Authentication Methods for IAM

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74% of security professionals say their enterprise suffered a data breach due to a compromised privileged account. Identify and Access Management (IAM) focuses on ensuring that resources are only accessed by those who have the proper permissions and it does this through three core principles Authentication, Authorization and Accountability (AAA). Authentication is the process of a user proving that they are who they claim to be. 

Common examples of this include providing a Password, PIN or Piece of ID that only the user should know or have. Having a secure process for identifying people is critically important to avoid impersonation and prevent unauthorized access to company assets. However, there are multiple methods for authenticating users, each of them have distinct advantages such as being more secure, more or less expensive, consistency and ease of use. 

Here is a break down of the most popular authentication methods:

Passwords and PINS: Everyone that uses a computer device has encountered these two methods. It’s very simple, cheap and easy to implement because it doesn’t require any specialized hardware or software. All you need is for a user to pick a password and enter that password/pin every time they need to login to a device. However, this is often one of the most insecure types of authentication, 81% of data breaches are due to poor passwords.

Temporary PINS or Hard Tokens: If you have ever used google authenticator or RSA token, you are familiar with this concept. You use an application or hardware token device that generates a new code every minute that can be used to login. Usually this is combined with a password to create two factor authentication.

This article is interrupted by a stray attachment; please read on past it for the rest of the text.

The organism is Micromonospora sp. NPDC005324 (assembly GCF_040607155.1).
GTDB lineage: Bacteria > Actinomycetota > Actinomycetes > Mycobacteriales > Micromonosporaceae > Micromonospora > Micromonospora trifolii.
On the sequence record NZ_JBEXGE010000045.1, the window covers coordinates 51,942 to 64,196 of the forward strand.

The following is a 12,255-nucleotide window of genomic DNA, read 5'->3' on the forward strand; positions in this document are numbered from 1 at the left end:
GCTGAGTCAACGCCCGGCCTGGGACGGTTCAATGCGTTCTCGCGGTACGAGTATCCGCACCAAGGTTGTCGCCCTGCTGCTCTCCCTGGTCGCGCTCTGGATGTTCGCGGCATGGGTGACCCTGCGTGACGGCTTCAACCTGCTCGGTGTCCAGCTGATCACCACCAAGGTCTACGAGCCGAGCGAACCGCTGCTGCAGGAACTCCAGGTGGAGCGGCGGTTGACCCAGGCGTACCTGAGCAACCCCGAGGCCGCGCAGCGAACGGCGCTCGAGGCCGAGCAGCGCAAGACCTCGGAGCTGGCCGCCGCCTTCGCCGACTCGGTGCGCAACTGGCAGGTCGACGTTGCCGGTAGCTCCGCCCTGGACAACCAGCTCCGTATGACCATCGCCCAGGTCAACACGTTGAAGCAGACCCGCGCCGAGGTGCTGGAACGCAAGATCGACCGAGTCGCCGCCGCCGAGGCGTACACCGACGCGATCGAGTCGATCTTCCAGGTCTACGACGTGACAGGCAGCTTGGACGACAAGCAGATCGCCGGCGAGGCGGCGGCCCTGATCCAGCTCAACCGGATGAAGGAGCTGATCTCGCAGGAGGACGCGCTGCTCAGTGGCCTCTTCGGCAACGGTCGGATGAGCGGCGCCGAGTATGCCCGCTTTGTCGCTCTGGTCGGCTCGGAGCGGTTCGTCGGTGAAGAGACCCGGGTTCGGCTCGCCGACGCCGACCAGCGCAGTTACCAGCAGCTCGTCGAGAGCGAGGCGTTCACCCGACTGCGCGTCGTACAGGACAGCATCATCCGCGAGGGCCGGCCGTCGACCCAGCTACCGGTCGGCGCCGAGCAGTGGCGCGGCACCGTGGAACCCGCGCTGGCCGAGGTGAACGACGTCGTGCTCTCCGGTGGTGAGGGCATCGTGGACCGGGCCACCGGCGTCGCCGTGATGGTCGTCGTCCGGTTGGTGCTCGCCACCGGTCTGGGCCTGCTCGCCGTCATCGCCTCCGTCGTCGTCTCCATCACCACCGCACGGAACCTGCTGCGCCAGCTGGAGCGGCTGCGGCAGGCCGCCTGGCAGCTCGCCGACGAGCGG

Facial Recognition: This has become much more popular, especially after its adoption by Apple’s Iphone. This uses the unique features of a user’s face to uniquely identify that user. It’s much more difficult to impersonate than a password but it’s harder to implement because it needs special software/hardware.

Iris Scan: The iris is a thin circular structure located towards the front of the eye and controls how much light is allowed to reach the retina. An iris scan uses a camera to perform pattern matching techniques on an individual’s eye to find unique patterns. Anytime the user wants to be authenticated, the camera will compare the patterns stored in the database to the patterns of the user trying to be authenticated and if it matches, the user will be authenticated. An iris scan has an almost 0% false negative rate.

Retinal Scan: The retina is a thin tissue found at the back of the human eye. A retinal scan is performed by casting a beam of light on the human eye and mapping the unique patterns of blood vessels within the retina. Retina scans have a very low false negative rate but it’s accuracy can be affected by disease. Additionally, retina scans must be performed at a very close range and are considered invasive. They also tend to be more expensive than iris scans to implement.

Voice Matching: You can also use voice recognition as a means to identify a person. Voice recognition software can measure unique biological factors that combine to create each person’s unique voice. This is not commonly used but is still an option in certain situations, particular web apps or mobile phones. A common example of voice recognition is Siri in Apple’s Iphone.


Authentication is one of the first steps in good identity and access management. It’s important to pick a method that fits your budget, is secure, easy to install and won’t be too invasive to people’s privacy. The best practice is to combine one or more of these methods, creating multi factor authentication. This way if one authentication method fails, it doesn’t result in a data breach.